Monday, November 30, 2009


Occasionally in the library, I encounter books with covers so badly damaged it is easier (and cheaper) to recase the text block than to mend the original covers. Recasing is also a treatment option for damaged books that are not especially valuable.
This is an example of a book I recased. It was originally a quarter bound leather, tight backed (fastback), with marble paper covered boards. The paper was torn and faded with dirt and age. The spine had completely delaminated and split off the front board (Top). Delamination at the spine also caused the text block to split (Bottom).

I started by removing the cover. I pressed the sections of the text block together between boards, and cleaned the spine with methyl cellulose to removed the old liner and adhesive. The sewing was cut in several places, so I had to pull the text block apart. I washed and deacidified the sections in filtered water and magnesium bicarbonate [Mg2(CO3)2]. After the pages dried, I repaired damaged areas with heat set tissue, and guarded each section using wheat starch paste and Japanese tissue. I realigned the signatures, resewed the text block, adding dove gray endpapers and lined the spine with Japanese tissue. The addition of materials from guarding caused swell in the spine, so I rounded it to reduce this swell.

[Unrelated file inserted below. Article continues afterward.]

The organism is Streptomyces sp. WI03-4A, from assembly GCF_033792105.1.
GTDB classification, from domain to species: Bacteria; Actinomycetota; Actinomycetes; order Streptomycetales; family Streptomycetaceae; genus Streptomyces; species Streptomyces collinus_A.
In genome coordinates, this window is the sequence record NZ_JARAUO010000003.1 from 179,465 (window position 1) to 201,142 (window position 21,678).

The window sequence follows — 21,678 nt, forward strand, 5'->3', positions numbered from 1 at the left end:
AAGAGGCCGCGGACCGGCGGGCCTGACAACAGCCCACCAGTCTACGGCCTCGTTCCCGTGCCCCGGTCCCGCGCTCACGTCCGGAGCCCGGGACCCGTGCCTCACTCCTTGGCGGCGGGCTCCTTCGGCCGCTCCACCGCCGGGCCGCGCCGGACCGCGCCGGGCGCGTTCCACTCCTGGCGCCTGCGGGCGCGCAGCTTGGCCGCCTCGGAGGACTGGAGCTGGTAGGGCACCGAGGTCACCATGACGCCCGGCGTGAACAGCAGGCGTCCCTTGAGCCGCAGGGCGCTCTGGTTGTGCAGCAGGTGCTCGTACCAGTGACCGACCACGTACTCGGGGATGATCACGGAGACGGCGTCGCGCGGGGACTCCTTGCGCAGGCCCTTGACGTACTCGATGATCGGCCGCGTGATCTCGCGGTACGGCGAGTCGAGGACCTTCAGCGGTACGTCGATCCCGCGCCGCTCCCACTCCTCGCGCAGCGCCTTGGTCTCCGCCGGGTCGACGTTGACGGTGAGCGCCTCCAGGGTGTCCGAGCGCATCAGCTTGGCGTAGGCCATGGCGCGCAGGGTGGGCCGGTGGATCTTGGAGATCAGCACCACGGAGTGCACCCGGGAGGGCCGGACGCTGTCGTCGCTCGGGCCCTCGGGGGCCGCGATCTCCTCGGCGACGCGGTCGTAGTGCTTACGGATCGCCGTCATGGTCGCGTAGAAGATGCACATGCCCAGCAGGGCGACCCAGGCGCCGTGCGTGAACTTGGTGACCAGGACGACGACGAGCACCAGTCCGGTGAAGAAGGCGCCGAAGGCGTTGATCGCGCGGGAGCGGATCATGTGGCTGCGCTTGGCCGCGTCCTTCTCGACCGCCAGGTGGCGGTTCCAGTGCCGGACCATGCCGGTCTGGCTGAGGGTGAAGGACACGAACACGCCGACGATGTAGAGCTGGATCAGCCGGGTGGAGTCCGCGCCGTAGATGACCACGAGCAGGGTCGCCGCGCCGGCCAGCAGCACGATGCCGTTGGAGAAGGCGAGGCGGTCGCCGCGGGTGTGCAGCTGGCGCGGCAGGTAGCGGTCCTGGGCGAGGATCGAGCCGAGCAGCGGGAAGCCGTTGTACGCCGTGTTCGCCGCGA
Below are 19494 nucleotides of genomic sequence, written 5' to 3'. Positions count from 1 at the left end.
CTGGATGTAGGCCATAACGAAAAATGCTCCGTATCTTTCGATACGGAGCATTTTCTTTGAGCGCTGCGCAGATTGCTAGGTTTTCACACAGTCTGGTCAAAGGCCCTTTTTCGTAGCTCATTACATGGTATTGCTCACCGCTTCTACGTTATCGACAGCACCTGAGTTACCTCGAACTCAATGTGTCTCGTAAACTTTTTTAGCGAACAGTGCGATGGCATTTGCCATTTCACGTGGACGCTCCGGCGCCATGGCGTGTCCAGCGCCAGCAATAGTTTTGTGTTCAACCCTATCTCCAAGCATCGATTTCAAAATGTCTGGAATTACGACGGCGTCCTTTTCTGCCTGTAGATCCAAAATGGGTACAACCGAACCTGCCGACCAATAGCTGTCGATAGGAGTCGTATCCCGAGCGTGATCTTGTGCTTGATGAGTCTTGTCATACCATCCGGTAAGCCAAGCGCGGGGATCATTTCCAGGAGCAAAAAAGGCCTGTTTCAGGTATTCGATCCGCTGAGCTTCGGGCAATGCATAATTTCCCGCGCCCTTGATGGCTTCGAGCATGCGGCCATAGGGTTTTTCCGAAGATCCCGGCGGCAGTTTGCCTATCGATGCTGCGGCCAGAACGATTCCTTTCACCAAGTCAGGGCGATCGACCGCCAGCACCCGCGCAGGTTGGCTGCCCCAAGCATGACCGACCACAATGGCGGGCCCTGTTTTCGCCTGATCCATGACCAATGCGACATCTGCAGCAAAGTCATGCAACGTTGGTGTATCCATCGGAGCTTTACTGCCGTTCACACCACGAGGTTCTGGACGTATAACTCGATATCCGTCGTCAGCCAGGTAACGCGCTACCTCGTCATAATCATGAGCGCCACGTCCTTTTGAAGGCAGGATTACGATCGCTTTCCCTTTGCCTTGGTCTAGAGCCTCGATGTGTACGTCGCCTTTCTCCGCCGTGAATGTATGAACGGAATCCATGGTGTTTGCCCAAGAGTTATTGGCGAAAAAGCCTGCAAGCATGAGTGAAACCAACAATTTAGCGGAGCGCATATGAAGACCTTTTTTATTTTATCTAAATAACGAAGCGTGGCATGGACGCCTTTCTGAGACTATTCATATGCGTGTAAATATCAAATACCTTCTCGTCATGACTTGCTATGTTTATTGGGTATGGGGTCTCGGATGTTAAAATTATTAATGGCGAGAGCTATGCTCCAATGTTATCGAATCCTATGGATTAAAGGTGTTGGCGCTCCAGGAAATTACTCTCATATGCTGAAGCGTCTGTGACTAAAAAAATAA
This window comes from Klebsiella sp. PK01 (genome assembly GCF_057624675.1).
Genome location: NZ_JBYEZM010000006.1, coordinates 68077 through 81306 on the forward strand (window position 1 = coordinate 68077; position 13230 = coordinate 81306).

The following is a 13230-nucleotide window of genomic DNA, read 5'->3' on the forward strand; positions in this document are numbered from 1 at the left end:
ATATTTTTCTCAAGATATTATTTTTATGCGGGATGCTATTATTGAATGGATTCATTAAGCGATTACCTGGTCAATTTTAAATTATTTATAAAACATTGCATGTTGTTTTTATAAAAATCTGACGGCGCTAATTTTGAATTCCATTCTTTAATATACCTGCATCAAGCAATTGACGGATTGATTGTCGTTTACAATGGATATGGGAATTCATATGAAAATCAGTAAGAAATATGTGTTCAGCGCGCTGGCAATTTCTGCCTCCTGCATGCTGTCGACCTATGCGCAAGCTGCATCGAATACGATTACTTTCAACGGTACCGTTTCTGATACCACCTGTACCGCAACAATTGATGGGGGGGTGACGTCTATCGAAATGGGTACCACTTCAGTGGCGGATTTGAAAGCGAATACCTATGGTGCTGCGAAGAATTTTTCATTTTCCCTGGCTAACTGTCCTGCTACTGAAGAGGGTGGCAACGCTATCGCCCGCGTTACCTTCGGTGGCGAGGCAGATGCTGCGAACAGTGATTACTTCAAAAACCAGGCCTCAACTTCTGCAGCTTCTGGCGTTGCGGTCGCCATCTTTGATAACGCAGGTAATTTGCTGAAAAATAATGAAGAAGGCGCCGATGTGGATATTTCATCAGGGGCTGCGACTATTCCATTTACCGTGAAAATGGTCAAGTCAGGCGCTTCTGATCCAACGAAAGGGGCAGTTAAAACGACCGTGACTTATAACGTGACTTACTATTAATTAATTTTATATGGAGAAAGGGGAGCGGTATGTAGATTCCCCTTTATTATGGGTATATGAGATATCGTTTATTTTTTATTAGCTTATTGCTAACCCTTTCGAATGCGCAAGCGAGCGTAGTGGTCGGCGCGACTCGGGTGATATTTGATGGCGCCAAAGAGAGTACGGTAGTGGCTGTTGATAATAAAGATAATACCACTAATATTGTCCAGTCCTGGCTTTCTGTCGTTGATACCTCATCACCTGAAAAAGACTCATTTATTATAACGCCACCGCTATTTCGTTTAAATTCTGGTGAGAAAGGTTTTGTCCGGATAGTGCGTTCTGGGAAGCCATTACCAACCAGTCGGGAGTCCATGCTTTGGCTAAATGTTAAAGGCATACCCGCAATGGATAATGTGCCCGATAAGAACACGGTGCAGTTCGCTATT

I decided to mimic the original case design with a quarter binding in PC4 paper. I cut the boards to fit, attached the PC4 spine and trimmed the PC4 to be even and straight on both covers. Next, I covered the remainder of the boards with book cloth. Then I trimmed the turn-ins, infilled the boards, and attached the text block. After pressing the book with jointing boards, I attached the labels, which were pre-coated with Klucel G to prevent the ink from smearing (Summer 2009).

The above image on the left shows the finished product and the right depicts the stability of the text block after treatment. The below images are additional before and after examples of recased books. These book were bound entirely in book cloth (2008).

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